The fashion in our day, even among evangelical Christians, is to accommodate to false teaching, rather than to resist it with the unbroken faith of the ages. Long-standing views on such matters as the reliability of Scripture, eternal damnation, the nature and particulars of sin, the importance of the Law, and the nature and role of marriage have been called into question and in many cases, changed. Preferring the winds of contemporary doctrine to the solid Biblical and historical foundations of Christian truth, church leaders today are practicing a hermeneutic of convenience and leading their congregations away from, rather than into, Christ and His Kingdom. Jesus condemned the religious leaders of His day for doing so (Matt. 23.13).

Faithful preachers, teachers, and students of the Word of God will always want to make sure their faith is in accord, first, with the whole counsel of God in Scripture, and second, with the heritage of orthodox faith. This is why it is so important that we engage the resources of our Christian past, and allow ourselves to be taught by those who have gone before, so that we might communicate the true faith of Christ in our day.

For when we cut ourselves off from those who have preceded us, we risk drifting from our moorings, carried away by the subtle currents of whatever contemporary stream of thought may be wending our way.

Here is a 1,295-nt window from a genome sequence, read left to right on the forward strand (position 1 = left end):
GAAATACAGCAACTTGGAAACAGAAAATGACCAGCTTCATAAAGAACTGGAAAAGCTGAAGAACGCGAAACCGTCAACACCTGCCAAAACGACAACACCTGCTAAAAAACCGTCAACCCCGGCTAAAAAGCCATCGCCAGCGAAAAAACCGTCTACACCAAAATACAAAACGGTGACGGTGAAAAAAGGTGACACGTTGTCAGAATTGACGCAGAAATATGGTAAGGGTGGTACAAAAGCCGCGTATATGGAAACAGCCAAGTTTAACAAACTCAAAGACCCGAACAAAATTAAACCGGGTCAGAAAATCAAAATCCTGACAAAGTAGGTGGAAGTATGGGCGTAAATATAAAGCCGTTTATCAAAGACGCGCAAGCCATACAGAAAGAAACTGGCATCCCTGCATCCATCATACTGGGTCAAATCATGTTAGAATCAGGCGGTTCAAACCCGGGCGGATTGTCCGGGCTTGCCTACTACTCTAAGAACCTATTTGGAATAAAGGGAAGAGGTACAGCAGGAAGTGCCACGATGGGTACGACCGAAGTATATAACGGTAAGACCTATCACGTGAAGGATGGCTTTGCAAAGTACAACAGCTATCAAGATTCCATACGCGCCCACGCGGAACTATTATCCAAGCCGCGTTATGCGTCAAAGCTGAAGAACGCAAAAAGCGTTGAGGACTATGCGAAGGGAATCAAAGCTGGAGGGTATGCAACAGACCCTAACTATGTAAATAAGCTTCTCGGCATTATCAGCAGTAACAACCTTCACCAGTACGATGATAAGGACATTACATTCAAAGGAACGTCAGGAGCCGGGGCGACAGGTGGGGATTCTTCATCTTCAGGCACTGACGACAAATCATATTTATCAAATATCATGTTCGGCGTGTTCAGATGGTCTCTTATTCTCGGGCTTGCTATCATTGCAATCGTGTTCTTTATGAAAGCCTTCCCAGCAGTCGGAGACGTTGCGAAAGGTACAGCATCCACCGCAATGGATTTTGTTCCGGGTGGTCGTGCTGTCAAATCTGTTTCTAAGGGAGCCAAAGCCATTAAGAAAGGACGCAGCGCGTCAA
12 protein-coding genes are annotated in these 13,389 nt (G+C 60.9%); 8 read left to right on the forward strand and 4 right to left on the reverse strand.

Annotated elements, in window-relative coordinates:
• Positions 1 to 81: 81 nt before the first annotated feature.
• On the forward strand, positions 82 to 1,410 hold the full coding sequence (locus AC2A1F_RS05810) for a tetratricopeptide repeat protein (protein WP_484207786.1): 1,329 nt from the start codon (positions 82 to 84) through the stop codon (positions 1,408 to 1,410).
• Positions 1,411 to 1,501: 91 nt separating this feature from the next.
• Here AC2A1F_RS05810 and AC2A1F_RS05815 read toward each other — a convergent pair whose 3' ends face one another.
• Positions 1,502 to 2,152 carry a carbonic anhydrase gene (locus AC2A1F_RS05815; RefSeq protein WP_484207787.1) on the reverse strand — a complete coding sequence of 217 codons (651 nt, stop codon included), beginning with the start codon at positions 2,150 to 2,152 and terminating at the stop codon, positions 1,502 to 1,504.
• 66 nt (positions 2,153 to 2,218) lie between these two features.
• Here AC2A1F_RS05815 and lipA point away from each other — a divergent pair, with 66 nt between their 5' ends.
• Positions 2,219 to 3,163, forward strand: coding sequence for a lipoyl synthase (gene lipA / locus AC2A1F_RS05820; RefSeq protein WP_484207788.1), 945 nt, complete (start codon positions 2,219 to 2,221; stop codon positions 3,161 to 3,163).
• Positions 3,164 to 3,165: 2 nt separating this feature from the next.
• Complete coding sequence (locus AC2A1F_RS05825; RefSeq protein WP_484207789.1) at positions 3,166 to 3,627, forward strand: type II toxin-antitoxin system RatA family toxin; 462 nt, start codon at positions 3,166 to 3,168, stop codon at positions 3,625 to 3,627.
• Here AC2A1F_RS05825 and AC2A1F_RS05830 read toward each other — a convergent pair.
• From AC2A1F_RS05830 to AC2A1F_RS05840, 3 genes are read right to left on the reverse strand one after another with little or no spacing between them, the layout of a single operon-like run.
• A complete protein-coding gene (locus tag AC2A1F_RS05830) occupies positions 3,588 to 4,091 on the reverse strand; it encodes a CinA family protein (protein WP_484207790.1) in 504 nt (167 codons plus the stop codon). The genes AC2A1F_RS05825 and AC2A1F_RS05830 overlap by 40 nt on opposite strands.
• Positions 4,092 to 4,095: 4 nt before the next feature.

Are you a teacher of the Word of God? Are you certain that the line of orthodoxy is continuing unbroken through you? Without some discipline that connects us with the great teachers of the past, all we can do is hope for the best.

As a student of Scripture, keep in touch with the great creeds and enduring hymns of the Christian past that will help to ensure you are not led astray by your own ideas, or by the temper of the times.

Some connection with our Christian past is thus essential. Columbanus understood this in his day. Today, let Columbanus’ claim begin to be your own.

Psalm 78.1-4 (Foundation: How Firm a Foundation)
Give ear, O my people, attend to my word,
Dark sayings and parables sent from the Lord,
Things we have before by our fathers been told,
Which we would not dare from our children withhold.

Thank You, Lord, for all the faithful Christian leaders of the past. Help me so to learn Your Word, that I will keep that heritage unbroken as I…

A Sure Foundation

Make sure the foundation of your faith is firm and true by being a faithful and diligent student of God’s Word. Our book, The Joy and Rejoicing of My Heart, shows you why the Scriptures are so important, and guides you into disciplines of reading and study that can bear consistent fruit for the Lord. Order your copy by clicking here.

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T. M. Moore, Principal
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All Psalms for singing from The Ailbe Psalter. Scripture taken from the New King James Version. © Copyright 1982 by Thomas Nelson, Inc. Used by permission. All rights reserved.


[1] Walker, p. 39.

T.M. Moore

T. M. Moore is principal of The Fellowship of Ailbe, a spiritual fellowship in the Celtic Christian tradition. He and his wife, Susie, make their home in Essex Junction, VT.
Books by T. M. Moore